Notes from “Images and Orphans: Seeing Pictures in the Archive”

With “Images and Orphans: Seeing Pictures in the Archive” on April 26, Dan Streible and Tina Campt presented us with questions, materials and keywords that generated exciting ways of thinking about visuality and the archive.

Dan Streible opened the workshop by talking about his work on orphaned and neglected works. Tina Campt’s presentation followed up on Dan Streible’s by giving an overview of using and reading visual archives and thinking about how “orphaned” images relate to images of fugitivity.

Streible outlined his strategies and persistence in tracking down Children Limited (1951) at the Library of Congress’s Audio-Visual Conservation campus in Culpeper, VA.  He showed clips from this film, as well as from Robert Flaherty’s “Louisiana Story” Survey Film (1947-48), an alumni film entitled New York University in the 1960s and experimental filmmaker and activist Helen Hill’s home movies, shot in New Orleans between 2003 and 2005. These clips, taken together, represent a cross-section of Streible’s work in the archive as a detective, collaborator, critic and preservationist.

Overall, according to Streible, students working with film archives need to consider three questions:

  1. What are you looking for – film? Moving images? A print? A video copy? Is it about the form or the content for you?  Answering these questions will help you learn how to search film archives and guide you in figuring out when your search ends.  Because there is no centralized database for film archives and most material is un-catalogued and electronically inaccessible, research is still very much about person-to-person contact with archivists and other researchers. Talk to everyone!
  2. Who can partner with you? With both Children Limited and Helen Hill’s home movies, Streible described the need to create networks and communities of advocates for your research materials and to think broadly and creatively in finding collaborators. Using the Symposium as a model, Streible described how academics, archivists, artists, commercial companies, museums, libraries, collectors and studios can be brought together to find, preserve and promote access to neglected works.
  3. Why bother with the history of Hollywood and corporate media? Put another way, why not pursue research where your archival skills are more necessary and face fewer copyright obstacles to access and exhibition?

As scholars and archivists, Tina Campt asked us, what do we do with objects we can’t identify? What Campt does is to think critically about how to read everyday images – the family portrait, for instance – in their own fragmented, incomplete contexts. 

Using archives, for Campt, means devising speculative archival reading practices that go beyond historicizing or describing visual artifacts.  Using examples drawn from images of Harry Davis, an Afro-German in the late 1930s who worked as an apprentice alongside Jews and Communists.  Like his co-workers’, Davis’s was a vulnerable existence under the Third Reich; therefore, pictures of him and his co-workers document improbable survival.  Campt showed photos of Harry Davis and these other men in the workplace, the beer garden and the home.  By reading them in relation to one another, rather than describing each photo individually, Campt narrated a story of Davis as a participant in modes of inclusion, domesticity and belonging from which “history” suggests he should have been alienated.  The aesthetics of these photos suggest an adoptive kinship among Davis, his co-workers and their employers, an affective relationship which, read in its political contexts of Nazism, represents a subversive fugitivity. Images of the everyday in this context portray Harry Davis in settings of normalcy and survival, subverting the dominant aesthetics of erasure that typically apply to people like him in histories of the Third Reich and African diasporas in Europe.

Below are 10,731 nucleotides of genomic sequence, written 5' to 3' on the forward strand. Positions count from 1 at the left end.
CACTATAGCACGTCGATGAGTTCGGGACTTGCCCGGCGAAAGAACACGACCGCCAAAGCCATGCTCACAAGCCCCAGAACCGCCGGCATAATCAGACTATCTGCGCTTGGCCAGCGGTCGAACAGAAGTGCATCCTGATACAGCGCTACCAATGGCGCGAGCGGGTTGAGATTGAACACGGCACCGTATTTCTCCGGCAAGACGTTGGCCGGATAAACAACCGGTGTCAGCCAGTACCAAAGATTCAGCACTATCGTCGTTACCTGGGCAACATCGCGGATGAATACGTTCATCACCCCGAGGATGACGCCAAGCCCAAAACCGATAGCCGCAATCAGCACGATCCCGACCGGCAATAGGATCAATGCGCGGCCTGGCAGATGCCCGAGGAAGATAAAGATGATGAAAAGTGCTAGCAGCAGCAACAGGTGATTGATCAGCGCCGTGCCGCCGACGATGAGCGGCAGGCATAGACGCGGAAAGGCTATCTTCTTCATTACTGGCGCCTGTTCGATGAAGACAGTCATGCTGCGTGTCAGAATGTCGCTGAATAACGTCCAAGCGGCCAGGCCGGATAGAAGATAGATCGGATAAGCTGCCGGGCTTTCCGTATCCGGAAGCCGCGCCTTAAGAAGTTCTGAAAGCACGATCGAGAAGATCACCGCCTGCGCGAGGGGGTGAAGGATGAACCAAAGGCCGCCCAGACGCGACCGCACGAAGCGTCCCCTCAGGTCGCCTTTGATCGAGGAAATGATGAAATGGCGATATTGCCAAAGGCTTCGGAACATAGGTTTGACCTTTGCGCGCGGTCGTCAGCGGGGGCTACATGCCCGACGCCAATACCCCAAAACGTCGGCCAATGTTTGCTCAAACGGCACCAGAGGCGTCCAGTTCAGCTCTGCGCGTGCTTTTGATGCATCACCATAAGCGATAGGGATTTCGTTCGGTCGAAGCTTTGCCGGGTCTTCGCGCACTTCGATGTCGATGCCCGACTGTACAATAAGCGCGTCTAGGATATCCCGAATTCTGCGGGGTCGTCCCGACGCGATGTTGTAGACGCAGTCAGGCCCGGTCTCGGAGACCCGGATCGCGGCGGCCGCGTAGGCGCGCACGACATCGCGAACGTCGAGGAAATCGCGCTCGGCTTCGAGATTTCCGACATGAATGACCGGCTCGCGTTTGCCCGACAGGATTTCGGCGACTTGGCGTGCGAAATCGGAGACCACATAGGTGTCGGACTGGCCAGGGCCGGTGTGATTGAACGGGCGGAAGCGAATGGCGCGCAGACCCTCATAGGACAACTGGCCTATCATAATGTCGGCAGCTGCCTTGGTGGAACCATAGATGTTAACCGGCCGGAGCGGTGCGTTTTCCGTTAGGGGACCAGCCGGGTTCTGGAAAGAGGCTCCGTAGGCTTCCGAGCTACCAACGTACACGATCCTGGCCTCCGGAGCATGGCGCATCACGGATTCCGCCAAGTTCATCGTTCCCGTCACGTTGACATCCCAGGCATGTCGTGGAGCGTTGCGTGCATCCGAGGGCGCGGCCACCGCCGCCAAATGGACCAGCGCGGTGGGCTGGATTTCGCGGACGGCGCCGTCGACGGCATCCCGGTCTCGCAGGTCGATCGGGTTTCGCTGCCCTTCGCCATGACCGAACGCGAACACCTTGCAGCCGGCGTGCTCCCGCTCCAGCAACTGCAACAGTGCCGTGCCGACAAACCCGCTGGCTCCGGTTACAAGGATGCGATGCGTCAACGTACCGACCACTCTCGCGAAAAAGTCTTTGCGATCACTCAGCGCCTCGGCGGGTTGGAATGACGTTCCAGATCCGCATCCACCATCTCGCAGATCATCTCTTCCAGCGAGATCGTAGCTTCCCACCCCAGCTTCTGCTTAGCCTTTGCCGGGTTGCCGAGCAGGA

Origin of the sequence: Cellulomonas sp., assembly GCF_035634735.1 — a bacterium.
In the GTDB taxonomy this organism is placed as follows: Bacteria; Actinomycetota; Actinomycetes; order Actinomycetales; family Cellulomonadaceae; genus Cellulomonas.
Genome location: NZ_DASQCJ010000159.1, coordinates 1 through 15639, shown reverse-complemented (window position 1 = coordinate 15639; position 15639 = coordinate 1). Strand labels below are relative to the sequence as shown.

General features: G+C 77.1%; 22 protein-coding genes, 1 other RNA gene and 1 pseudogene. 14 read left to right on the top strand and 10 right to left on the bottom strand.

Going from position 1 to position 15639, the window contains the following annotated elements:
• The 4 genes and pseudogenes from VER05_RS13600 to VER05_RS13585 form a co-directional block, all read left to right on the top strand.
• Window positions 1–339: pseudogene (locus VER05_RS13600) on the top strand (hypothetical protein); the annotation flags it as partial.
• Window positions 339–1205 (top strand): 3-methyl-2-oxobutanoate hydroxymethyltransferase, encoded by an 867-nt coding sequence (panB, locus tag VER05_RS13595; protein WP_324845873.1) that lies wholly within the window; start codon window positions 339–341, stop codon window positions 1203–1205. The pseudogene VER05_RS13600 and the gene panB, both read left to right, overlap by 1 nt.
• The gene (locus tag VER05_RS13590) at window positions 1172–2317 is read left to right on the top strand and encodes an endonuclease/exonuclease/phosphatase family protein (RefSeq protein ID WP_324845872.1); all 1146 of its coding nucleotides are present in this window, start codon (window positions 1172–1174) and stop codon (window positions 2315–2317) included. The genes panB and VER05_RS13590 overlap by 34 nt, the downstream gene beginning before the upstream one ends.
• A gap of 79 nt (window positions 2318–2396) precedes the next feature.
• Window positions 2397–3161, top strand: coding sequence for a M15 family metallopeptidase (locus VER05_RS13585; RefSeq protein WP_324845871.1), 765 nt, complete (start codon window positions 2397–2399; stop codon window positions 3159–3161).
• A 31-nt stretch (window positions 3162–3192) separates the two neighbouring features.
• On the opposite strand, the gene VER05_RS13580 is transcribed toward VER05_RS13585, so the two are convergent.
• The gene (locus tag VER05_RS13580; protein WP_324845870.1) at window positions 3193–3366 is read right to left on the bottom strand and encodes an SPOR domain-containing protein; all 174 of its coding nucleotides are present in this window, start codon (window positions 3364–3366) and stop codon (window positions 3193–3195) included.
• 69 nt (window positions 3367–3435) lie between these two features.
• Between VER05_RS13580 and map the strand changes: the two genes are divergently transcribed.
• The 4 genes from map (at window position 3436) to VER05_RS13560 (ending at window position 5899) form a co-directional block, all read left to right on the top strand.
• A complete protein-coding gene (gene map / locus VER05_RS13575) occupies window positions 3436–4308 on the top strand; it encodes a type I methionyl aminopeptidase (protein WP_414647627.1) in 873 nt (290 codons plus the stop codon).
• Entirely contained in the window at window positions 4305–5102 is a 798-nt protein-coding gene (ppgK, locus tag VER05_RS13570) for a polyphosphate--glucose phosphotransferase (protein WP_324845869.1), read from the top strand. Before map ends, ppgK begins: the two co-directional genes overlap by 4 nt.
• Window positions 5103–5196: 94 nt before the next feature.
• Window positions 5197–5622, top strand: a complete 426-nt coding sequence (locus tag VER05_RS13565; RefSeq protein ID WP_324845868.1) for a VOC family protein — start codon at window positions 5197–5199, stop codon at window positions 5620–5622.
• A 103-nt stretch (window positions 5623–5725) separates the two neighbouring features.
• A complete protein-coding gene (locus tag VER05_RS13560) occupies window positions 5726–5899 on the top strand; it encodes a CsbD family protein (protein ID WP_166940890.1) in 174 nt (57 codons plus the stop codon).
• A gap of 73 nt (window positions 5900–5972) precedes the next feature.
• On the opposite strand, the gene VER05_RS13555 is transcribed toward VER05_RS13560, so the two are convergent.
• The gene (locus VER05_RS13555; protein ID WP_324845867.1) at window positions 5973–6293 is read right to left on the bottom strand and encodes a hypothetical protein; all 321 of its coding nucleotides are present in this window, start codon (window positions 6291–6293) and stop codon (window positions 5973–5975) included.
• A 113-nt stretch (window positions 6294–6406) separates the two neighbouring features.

Campt offered us these questions:

  1. Can we transfer insights from the orphan film movement to consider the undervalued still image, like family snapshots?
  2. How can we consider the fugitivity of the orphan image?

Issues and keywords that emerged from the animated discussion that followed include:

*the mundane and the lost – both Streible and Campt are attracted to mundane and lots works because the everyday is so often a site of subversion, resistance, surprise and experimentation.  As Streible says, films that most often offend, surprise or subvert are home moves. Campt concurs, as her work often focuses on everyday images from communities in which living and surviving are radical acts.

* “orphan” as a liberating term – speaks to the (in)visibility of identity, isn’t bound by documentary, accounting or archival requirements

* formats – in thinking about how to transfer insights from orphan films to still images, Campt and other participants spoke up about technological desire to capture and preserve moments as the same impetus, regardless of the medium of transfer

* radical archives – Steven Fullwood, workshop leader for the “Radical Politics of Hidden Archives,” spoke with Campt, Streible and others about thinking about the politics of un-hiding without being guided by attachment or investment – as he said, archives are never static.

* the possibilities for archivists and scholars as intermediaries – mediators and not owners, especially productive in dealing with films and images, where copyright and legal restrictions can make ownership prohibitive to access

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